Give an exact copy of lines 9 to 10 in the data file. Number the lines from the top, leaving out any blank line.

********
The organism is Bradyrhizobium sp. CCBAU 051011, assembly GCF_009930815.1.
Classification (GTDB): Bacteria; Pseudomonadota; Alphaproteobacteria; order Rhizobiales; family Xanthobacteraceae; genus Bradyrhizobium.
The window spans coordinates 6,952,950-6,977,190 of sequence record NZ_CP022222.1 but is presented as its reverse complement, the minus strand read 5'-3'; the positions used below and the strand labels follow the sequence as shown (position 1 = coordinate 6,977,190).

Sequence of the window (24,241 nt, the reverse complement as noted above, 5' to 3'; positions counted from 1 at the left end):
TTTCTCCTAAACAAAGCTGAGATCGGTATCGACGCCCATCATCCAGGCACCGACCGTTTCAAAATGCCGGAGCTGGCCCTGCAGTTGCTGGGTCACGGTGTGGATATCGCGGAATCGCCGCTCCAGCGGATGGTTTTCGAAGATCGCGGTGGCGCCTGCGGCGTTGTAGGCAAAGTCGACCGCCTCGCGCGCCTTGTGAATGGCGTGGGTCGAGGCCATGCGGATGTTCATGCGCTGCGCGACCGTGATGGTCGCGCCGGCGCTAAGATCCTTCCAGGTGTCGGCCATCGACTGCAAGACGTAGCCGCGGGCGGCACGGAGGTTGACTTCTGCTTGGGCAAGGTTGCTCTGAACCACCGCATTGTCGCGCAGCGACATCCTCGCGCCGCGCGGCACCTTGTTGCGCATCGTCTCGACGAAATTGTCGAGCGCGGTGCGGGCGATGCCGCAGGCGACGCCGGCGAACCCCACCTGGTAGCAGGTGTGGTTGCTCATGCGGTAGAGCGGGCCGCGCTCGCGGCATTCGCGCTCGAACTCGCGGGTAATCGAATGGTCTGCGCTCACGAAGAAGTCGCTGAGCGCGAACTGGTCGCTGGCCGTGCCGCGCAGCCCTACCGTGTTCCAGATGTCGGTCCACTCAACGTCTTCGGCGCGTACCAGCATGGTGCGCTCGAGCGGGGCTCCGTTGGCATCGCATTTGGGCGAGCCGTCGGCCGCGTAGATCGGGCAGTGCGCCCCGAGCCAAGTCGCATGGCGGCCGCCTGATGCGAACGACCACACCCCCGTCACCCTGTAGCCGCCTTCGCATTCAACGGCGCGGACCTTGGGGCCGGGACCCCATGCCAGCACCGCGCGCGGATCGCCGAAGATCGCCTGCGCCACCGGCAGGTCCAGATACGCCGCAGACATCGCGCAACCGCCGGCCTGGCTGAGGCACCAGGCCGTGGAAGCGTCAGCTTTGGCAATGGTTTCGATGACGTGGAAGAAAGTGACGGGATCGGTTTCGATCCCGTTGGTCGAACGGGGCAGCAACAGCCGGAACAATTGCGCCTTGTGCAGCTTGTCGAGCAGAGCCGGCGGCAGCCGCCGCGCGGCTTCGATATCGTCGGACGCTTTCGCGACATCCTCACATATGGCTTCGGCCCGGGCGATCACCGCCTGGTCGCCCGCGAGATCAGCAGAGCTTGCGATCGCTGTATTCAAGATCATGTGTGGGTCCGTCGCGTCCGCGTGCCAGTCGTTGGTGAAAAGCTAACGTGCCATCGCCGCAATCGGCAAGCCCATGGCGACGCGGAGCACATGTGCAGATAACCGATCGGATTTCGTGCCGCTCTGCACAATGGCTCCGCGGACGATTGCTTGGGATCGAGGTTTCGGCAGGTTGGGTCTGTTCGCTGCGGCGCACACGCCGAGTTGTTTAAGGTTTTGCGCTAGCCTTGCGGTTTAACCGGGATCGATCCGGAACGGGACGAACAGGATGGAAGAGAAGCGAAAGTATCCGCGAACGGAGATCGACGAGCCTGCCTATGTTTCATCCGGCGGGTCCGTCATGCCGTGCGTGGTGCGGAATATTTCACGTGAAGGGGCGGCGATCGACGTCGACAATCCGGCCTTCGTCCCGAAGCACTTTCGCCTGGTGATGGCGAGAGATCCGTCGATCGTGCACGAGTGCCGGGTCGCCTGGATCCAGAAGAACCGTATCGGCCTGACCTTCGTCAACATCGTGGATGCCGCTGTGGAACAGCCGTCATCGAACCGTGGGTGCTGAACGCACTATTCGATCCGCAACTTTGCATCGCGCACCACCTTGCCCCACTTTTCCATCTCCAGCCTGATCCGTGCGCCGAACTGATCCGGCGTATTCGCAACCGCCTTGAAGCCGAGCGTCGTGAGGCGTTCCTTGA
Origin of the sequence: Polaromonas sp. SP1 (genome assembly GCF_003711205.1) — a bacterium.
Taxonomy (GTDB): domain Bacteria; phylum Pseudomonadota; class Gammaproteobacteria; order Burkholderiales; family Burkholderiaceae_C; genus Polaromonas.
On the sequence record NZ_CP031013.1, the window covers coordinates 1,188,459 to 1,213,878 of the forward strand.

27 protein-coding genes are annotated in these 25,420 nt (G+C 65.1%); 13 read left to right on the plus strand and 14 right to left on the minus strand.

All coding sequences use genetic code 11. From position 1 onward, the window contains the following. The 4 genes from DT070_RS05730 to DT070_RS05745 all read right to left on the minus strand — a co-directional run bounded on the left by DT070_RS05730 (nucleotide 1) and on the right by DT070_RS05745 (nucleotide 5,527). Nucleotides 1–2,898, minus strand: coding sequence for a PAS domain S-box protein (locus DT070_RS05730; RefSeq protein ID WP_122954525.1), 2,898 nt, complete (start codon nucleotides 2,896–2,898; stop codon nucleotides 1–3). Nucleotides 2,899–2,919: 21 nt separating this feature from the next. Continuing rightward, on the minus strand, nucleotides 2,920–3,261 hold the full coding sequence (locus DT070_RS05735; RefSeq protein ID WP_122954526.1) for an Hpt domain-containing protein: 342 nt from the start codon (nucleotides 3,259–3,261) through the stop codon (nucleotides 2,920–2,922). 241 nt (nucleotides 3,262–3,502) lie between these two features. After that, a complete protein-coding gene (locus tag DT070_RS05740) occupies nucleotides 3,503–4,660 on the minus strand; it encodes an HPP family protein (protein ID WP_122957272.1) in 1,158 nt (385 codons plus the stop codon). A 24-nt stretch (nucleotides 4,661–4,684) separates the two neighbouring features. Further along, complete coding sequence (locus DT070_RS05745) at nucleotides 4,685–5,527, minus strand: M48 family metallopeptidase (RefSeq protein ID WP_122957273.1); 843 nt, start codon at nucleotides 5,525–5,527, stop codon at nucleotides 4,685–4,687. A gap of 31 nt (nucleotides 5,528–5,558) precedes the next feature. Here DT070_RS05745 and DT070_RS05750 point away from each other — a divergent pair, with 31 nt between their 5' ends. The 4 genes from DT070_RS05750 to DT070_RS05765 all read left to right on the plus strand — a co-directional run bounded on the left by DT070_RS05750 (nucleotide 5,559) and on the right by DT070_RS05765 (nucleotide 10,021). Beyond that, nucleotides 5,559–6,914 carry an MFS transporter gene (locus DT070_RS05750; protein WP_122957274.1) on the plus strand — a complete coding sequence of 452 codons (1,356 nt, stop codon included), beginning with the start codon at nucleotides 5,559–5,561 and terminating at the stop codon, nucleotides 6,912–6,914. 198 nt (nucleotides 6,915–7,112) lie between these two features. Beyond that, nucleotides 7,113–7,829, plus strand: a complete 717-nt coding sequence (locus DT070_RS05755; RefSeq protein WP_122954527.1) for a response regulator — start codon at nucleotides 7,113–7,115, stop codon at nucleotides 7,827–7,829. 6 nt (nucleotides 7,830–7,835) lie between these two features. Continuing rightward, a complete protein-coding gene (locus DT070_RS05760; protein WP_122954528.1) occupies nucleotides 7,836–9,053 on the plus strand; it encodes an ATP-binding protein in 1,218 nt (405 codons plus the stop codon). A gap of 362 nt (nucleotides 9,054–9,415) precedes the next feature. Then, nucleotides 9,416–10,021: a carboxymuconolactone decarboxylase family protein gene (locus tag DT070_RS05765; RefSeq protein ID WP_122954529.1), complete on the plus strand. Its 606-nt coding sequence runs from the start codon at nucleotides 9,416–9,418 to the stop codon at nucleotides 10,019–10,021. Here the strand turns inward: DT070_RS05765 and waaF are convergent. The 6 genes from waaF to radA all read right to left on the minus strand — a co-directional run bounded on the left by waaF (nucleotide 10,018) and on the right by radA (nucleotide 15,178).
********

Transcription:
27 protein-coding genes are annotated in these 25,420 nt (G+C 65.1%); 13 read left to right on the plus strand and 14 right to left on the minus strand.

All coding sequences use genetic code 11. From position 1 onward, the window contains the following. The 4 genes from DT070_RS05730 to DT070_RS05745 all read right to left on the minus strand — a co-directional run bounded on the left by DT070_RS05730 (nucleotide 1) and on the right by DT070_RS05745 (nucleotide 5,527). Nucleotides 1–2,898, minus strand: coding sequence for a PAS domain S-box protein (locus DT070_RS05730; RefSeq protein ID WP_122954525.1), 2,898 nt, complete (start codon nucleotides 2,896–2,898; stop codon nucleotides 1–3). Nucleotides 2,899–2,919: 21 nt separating this feature from the next. Continuing rightward, on the minus strand, nucleotides 2,920–3,261 hold the full coding sequence (locus DT070_RS05735; RefSeq protein ID WP_122954526.1) for an Hpt domain-containing protein: 342 nt from the start codon (nucleotides 3,259–3,261) through the stop codon (nucleotides 2,920–2,922). 241 nt (nucleotides 3,262–3,502) lie between these two features. After that, a complete protein-coding gene (locus tag DT070_RS05740) occupies nucleotides 3,503–4,660 on the minus strand; it encodes an HPP family protein (protein ID WP_122957272.1) in 1,158 nt (385 codons plus the stop codon). A 24-nt stretch (nucleotides 4,661–4,684) separates the two neighbouring features. Further along, complete coding sequence (locus DT070_RS05745) at nucleotides 4,685–5,527, minus strand: M48 family metallopeptidase (RefSeq protein ID WP_122957273.1); 843 nt, start codon at nucleotides 5,525–5,527, stop codon at nucleotides 4,685–4,687. A gap of 31 nt (nucleotides 5,528–5,558) precedes the next feature. Here DT070_RS05745 and DT070_RS05750 point away from each other — a divergent pair, with 31 nt between their 5' ends. The 4 genes from DT070_RS05750 to DT070_RS05765 all read left to right on the plus strand — a co-directional run bounded on the left by DT070_RS05750 (nucleotide 5,559) and on the right by DT070_RS05765 (nucleotide 10,021). Beyond that, nucleotides 5,559–6,914 carry an MFS transporter gene (locus DT070_RS05750; protein WP_122957274.1) on the plus strand — a complete coding sequence of 452 codons (1,356 nt, stop codon included), beginning with the start codon at nucleotides 5,559–5,561 and terminating at the stop codon, nucleotides 6,912–6,914. 198 nt (nucleotides 6,915–7,112) lie between these two features. Beyond that, nucleotides 7,113–7,829, plus strand: a complete 717-nt coding sequence (locus DT070_RS05755; RefSeq protein WP_122954527.1) for a response regulator — start codon at nucleotides 7,113–7,115, stop codon at nucleotides 7,827–7,829. 6 nt (nucleotides 7,830–7,835) lie between these two features. Continuing rightward, a complete protein-coding gene (locus DT070_RS05760; protein WP_122954528.1) occupies nucleotides 7,836–9,053 on the plus strand; it encodes an ATP-binding protein in 1,218 nt (405 codons plus the stop codon). A gap of 362 nt (nucleotides 9,054–9,415) precedes the next feature. Then, nucleotides 9,416–10,021: a carboxymuconolactone decarboxylase family protein gene (locus tag DT070_RS05765; RefSeq protein ID WP_122954529.1), complete on the plus strand. Its 606-nt coding sequence runs from the start codon at nucleotides 9,416–9,418 to the stop codon at nucleotides 10,019–10,021. Here the strand turns inward: DT070_RS05765 and waaF are convergent. The 6 genes from waaF to radA all read right to left on the minus strand — a co-directional run bounded on the left by waaF (nucleotide 10,018) and on the right by radA (nucleotide 15,178).